Figure 4: Using JIRA for sprint planning. See blog for more.
And thats it.
What we have done above is create a predictable system where all product planning deliverables are kept in sync with one another. There are three critical attributes to making this process work:
- Versioning: All the documents above should be synchronized. The latest versions of each should all relate to one another. Where a change is made, the older version should be versioned and there should be a clear indication for the reason for change. It should be possible for any stakeholder to review past documents to understand the reasons and the velocity of changes.
- Relevant Access: To avoid irrelevant information being communicated to the wrong audience, appropriate access should be given to the right stakeholders for the vision (everyone), external roadmap (sales, execs, PM), internal roadmap (PM, execs, support leads, dev leads, QA leads) and detailed sprint plans (all dev and QA)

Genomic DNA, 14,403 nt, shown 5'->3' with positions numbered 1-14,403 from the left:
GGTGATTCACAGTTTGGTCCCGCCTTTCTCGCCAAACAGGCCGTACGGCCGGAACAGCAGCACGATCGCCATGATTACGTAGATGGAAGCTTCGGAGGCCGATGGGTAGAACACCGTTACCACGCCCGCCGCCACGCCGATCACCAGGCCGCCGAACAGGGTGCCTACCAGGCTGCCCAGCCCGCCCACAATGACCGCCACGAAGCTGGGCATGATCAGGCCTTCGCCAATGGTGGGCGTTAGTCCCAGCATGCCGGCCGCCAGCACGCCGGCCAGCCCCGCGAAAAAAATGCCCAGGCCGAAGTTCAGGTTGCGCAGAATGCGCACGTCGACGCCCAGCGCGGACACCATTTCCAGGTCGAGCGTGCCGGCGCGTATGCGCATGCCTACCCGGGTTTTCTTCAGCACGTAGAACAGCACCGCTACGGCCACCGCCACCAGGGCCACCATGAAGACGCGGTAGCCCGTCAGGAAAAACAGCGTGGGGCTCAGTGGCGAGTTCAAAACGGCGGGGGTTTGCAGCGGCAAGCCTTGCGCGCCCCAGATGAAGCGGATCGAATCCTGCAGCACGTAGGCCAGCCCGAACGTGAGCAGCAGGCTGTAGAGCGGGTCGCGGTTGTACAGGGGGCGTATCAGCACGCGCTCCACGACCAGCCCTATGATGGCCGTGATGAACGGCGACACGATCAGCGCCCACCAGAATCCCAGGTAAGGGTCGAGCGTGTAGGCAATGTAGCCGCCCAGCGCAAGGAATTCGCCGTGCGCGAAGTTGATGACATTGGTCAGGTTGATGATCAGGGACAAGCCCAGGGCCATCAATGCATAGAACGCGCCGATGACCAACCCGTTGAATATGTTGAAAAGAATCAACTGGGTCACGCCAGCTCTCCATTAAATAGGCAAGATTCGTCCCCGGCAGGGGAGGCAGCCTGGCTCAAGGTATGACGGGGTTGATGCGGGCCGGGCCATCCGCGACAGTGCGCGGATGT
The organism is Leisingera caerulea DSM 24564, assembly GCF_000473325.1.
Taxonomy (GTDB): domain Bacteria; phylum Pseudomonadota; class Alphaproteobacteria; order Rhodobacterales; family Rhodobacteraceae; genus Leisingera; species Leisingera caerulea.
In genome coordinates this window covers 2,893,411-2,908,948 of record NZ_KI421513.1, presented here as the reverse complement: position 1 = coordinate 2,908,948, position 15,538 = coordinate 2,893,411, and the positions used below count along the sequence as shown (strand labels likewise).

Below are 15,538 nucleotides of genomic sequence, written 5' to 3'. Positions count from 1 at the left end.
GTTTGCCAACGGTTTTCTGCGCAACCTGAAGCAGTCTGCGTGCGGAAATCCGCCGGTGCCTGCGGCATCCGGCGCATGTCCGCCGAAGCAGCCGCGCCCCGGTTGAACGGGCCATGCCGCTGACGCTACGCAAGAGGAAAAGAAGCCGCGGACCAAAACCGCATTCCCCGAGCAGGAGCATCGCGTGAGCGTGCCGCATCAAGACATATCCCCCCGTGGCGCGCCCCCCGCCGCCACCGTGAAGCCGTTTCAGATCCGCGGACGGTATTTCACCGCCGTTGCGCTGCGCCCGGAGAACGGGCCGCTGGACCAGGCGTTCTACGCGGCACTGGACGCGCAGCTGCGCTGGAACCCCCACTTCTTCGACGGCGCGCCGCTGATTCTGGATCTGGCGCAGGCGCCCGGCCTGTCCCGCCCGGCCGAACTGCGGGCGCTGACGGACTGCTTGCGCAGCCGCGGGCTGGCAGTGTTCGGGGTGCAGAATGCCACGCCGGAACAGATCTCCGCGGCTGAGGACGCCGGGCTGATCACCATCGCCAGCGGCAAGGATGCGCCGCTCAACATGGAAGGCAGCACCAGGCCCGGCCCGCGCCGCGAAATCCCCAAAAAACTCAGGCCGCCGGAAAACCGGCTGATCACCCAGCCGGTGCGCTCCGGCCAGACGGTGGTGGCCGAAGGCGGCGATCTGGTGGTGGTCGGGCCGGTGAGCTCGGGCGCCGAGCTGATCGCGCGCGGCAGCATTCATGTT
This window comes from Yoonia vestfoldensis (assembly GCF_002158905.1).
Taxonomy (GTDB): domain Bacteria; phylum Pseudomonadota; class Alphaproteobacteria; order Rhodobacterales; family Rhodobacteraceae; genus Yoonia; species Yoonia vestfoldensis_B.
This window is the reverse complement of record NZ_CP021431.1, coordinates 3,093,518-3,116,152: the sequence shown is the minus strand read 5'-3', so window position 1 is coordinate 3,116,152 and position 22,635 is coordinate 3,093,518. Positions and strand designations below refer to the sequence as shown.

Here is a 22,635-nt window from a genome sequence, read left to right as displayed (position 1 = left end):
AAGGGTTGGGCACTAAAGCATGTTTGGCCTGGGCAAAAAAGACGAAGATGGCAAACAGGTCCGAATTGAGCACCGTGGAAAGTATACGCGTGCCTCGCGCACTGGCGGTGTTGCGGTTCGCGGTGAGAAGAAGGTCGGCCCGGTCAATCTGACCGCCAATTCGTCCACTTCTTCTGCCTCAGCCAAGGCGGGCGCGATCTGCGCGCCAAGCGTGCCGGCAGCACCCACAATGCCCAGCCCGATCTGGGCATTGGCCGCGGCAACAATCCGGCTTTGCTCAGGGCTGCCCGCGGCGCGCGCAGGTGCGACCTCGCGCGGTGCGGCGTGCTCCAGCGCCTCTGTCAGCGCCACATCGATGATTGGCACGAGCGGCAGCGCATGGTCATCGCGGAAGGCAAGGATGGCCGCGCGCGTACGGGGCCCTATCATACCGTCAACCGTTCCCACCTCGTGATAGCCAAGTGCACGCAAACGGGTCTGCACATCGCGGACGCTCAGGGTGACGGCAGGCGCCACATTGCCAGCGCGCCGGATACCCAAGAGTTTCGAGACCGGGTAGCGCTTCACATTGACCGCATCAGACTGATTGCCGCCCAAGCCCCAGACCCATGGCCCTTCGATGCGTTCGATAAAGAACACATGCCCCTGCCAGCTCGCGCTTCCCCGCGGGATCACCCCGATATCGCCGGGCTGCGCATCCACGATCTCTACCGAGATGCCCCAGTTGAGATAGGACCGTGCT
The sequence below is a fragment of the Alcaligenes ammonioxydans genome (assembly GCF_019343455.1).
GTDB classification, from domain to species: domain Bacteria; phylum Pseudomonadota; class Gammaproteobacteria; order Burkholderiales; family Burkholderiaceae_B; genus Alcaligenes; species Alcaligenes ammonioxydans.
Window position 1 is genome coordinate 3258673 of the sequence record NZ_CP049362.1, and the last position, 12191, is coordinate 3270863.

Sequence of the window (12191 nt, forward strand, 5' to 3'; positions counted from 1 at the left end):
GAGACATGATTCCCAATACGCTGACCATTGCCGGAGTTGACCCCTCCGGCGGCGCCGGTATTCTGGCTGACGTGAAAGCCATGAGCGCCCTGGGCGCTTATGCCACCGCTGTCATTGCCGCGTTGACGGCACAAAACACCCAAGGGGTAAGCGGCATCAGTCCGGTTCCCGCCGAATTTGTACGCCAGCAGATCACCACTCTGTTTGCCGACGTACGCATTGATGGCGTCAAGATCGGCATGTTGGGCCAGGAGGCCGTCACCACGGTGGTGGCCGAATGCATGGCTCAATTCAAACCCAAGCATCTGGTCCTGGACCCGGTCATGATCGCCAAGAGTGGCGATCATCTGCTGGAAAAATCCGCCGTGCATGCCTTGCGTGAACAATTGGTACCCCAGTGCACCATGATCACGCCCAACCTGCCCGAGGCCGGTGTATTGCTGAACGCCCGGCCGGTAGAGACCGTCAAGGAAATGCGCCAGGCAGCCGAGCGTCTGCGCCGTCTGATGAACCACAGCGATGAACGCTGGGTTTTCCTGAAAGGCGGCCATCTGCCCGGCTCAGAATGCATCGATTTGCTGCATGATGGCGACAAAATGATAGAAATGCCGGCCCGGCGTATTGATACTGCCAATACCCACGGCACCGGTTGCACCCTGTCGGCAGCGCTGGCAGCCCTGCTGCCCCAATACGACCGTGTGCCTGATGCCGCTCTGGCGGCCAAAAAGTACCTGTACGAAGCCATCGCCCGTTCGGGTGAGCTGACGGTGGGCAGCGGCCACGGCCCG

- Single Owner: One owner should be responsible to make sure that they are in sync. The PM should own 1-3 above and work with engineering management to align it with (4)
Plans can and do change. The product alignment process defined above allows for the different planning documents across the product organization to remain in sync at all times so that as these changes happen, they can be rapidly and consistently communicated. This allows every employee to be confident that the work they are focused on is in sync with the vision of the company. And that will help the company move quicker and more efficiently as a result.